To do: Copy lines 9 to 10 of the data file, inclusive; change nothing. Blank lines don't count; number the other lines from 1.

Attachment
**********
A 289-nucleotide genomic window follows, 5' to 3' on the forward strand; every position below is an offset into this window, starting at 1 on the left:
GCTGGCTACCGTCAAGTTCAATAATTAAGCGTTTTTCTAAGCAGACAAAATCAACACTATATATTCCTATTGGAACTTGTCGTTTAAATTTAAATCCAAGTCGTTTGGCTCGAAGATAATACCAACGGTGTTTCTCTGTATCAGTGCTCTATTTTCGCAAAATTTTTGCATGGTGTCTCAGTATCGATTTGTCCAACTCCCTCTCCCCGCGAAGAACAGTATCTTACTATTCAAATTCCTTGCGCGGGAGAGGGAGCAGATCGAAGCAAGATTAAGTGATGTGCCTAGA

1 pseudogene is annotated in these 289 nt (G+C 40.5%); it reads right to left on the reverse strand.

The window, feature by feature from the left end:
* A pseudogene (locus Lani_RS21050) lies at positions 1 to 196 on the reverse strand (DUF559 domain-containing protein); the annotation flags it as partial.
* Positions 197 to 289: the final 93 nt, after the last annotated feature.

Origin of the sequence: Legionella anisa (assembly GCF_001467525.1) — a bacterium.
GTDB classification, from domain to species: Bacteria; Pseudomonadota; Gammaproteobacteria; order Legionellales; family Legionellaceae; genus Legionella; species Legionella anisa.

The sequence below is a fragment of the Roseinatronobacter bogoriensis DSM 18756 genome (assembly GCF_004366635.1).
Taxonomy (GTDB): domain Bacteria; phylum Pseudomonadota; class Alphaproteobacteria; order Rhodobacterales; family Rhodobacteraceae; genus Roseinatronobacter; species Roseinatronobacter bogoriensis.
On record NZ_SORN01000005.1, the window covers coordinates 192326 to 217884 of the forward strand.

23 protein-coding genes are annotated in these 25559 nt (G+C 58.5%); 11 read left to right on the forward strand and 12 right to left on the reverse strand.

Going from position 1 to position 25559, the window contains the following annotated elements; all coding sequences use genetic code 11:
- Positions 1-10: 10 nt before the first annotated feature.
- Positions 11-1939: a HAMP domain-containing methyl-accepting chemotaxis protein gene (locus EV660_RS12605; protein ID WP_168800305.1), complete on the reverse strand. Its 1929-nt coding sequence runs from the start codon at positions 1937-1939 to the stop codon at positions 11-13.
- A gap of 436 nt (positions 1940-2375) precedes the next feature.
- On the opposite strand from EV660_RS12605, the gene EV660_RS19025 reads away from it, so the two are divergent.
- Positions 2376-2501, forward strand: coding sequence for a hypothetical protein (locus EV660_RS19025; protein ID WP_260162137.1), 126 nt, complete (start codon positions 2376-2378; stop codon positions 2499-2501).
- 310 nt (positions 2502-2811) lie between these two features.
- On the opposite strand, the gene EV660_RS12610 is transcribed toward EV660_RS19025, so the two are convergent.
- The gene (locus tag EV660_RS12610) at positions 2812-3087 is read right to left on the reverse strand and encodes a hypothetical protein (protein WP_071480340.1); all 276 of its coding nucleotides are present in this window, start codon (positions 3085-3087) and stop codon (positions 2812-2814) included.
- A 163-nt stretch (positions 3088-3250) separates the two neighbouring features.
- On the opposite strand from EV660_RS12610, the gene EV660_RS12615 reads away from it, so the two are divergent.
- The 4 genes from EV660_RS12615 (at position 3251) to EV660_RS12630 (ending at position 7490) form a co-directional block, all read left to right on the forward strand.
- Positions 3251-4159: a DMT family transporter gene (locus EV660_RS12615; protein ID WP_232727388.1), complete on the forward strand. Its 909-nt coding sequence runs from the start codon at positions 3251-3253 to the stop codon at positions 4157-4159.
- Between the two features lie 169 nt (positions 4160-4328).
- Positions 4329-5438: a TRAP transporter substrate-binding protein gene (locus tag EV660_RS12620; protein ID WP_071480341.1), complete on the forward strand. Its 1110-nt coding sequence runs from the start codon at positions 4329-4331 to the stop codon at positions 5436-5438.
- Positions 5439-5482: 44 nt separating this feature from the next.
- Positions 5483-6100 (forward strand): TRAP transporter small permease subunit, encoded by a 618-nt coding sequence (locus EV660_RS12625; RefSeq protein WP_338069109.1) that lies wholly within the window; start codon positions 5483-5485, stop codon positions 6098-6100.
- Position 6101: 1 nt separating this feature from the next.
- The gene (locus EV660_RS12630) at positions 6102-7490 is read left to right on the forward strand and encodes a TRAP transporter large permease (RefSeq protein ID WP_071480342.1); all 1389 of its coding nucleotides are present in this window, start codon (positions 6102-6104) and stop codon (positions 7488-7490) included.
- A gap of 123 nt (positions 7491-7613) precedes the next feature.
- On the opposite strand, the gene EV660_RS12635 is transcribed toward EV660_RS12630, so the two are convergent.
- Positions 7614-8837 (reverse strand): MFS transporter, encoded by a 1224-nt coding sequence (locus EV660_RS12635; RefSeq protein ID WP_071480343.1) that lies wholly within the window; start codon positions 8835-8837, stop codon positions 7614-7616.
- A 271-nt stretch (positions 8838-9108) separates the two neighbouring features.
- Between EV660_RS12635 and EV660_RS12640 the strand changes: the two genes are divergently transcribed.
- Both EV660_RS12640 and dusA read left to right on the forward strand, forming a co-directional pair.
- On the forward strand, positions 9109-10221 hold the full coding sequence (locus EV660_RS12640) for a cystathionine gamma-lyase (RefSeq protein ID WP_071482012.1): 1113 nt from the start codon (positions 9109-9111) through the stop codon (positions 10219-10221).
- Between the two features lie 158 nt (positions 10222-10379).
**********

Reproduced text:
The sequence below is a fragment of the Roseinatronobacter bogoriensis DSM 18756 genome (assembly GCF_004366635.1).
Taxonomy (GTDB): domain Bacteria; phylum Pseudomonadota; class Alphaproteobacteria; order Rhodobacterales; family Rhodobacteraceae; genus Roseinatronobacter; species Roseinatronobacter bogoriensis.